|Publication number||US6903556 B2|
|Application number||US 10/308,895|
|Publication date||Jun 7, 2005|
|Filing date||Dec 3, 2002|
|Priority date||Dec 4, 2001|
|Also published as||EP1318411A2, EP1318411A3, US20030117144|
|Publication number||10308895, 308895, US 6903556 B2, US 6903556B2, US-B2-6903556, US6903556 B2, US6903556B2|
|Original Assignee||Adwel International Limited|
|Export Citation||BiBTeX, EndNote, RefMan|
|Patent Citations (10), Non-Patent Citations (6), Referenced by (17), Classifications (6), Legal Events (9)|
|External Links: USPTO, USPTO Assignment, Espacenet|
The present application claims priority of United Kingdom Patent Application Serial No. 0129020.4, filed 4 Dec. 2001, the contents which are hereby incorporated hereby in its entirety.
The present invention relates to the testing of a laminated core of an electrical machine.
The stator cores of generators and other electrical machines are built up of thin steel laminations which are each coated with a layer of electrical insulation. This insulation prevents the alternating magnetic flux, through the core, inducing unwanted eddy currents between the laminations.
The lamination insulation may, however, become damaged during assembly or maintenance of a stator, particularly during removal or replacement of the rotor. The insulation may also degrade during operation, due to, for example, wear of the insulation.
If the insulation becomes damaged, then conducting circuits may be formed between laminations, through which fault currents are induced by the alternating magnetic flux. These damaged regions may become hot in service and are referred to as hot spots. These hot spots may damage the insulation on adjacent sections of the stator and can cause electrical breakdown and failure of the machine.
There have been several techniques developed to identify damaged insulation and so allow repair to reduce the severity of the hot spots. One such test involves generating a large (around 80% of the normal operating value) magnetic ring flux around the stator core. This heats the hot spot allowing infra red equipment to locate the position of the hot spot. This type of test however requires a large amount of power and may not be able to detect deep seated core damage. Additionally, these tests are labour intensive as the excitation windings are large. This in turn has prevented the tests being carried out with the rotor in situ. Other tests have therefore been developed to mitigate these problems. Two examples using different techniques now follow.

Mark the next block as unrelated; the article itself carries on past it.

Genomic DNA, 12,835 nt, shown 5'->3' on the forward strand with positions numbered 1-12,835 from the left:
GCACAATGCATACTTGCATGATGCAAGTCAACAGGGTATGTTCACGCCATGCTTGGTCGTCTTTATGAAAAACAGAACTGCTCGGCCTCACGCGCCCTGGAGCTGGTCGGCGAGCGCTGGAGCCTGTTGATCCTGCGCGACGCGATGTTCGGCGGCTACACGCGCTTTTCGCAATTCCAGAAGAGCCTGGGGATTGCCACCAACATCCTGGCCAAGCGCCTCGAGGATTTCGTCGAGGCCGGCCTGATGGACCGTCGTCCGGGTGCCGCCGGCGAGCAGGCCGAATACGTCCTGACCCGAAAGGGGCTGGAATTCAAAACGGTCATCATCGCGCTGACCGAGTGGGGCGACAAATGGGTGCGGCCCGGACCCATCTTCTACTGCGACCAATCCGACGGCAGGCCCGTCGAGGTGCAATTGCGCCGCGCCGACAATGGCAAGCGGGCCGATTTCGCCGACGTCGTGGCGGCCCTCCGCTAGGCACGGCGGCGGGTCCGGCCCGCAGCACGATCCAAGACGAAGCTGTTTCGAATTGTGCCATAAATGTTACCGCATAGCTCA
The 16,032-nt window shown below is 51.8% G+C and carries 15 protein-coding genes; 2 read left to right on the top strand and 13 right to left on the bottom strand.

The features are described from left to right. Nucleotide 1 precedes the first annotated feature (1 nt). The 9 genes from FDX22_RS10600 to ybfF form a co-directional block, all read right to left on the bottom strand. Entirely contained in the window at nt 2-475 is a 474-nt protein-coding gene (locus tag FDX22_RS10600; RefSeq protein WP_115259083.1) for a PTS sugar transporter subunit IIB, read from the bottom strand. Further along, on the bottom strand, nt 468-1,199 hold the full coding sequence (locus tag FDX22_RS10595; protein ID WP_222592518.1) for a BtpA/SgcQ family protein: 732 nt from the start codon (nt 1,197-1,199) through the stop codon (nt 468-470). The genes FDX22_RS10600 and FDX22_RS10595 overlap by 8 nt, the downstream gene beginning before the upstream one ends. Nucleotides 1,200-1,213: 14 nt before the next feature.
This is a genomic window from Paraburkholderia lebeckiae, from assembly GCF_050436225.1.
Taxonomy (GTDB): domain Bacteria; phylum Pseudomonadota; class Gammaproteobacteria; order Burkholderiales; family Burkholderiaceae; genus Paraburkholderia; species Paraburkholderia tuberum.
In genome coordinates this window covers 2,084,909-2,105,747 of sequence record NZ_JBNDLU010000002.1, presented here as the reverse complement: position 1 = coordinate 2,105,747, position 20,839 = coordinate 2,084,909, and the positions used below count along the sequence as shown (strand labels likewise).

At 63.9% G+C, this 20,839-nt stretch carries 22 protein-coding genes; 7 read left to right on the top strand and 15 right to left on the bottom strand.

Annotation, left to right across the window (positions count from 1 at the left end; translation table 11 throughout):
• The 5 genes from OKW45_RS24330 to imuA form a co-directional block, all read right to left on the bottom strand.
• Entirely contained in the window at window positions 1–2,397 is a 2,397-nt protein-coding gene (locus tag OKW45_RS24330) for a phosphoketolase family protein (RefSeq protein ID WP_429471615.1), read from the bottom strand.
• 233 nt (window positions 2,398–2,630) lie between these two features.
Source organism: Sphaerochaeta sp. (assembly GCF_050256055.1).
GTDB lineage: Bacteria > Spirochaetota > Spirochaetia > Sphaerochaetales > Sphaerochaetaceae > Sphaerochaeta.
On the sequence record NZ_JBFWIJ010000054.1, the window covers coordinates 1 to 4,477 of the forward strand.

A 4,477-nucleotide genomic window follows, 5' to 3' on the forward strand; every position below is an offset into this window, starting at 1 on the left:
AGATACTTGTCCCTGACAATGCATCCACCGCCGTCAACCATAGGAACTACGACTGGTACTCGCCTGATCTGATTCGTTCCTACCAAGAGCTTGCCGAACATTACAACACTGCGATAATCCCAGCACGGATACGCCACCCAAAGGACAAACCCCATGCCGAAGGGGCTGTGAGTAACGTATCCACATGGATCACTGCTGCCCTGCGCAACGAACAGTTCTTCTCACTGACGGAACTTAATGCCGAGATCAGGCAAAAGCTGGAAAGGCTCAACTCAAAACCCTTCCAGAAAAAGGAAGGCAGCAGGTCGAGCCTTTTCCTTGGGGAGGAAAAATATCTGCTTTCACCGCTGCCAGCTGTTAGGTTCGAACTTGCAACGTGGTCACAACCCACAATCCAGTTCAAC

A local excitation test is described in U.S. Pat No. 5,990,688. This uses a test head that is a C shaped section of laminated steel held against the stator teeth which locally excites the core. Using this test, only a low excitation flux is required to be generated in the stator. This means that a small amount of power is required to conduct this test. The test is also simple to set up as the test head need only be held against the stator teeth.
However, the test head is relatively large and heavy. This means that the test head cannot traverse the stator core very easily. Additionally, the test may not enable hot spots to be located precisely and so repairing the laminations may be difficult.
A second example is the Electromagnetic Core Imperfection Detector (ElCID) test. This test is described in GB-A-2 044 936 and requires that a low ring flux is generated around the stator core (typically only 4% of the normal operating value). This ring flux is produced by an excitation winding through the bore of the stator core. The ring flux induces fault currents in the stator core that flow through any potential hot spots, but these fault currents are too small to cause any detectable heating. Instead the current flowing through the fault is detected electromagnetically using a special pick-up coil such as, for example, a Chattock Potentiometer. Such coils also detect the magnetic fields produced by the excitation current that is typically much larger than those produced by the fault currents. The fault current tends to be in phase quadrature with the excitation current and so by identifying and measuring the component of the detected current that is in phase quadrature with the excitation current, a fault current can be quantified allowing the severity of the fault to be determined quickly, without the use of large number of personnel. Also it is possible, using ElCID, to locate the position of the fault, facilitating repair as well as providing a permanent record of the fault severity thereby allowing the effectiveness of the repair to be quickly assessed. ElCID testing is now common in the electrical power industries and is widely accepted as a reliable core testing method.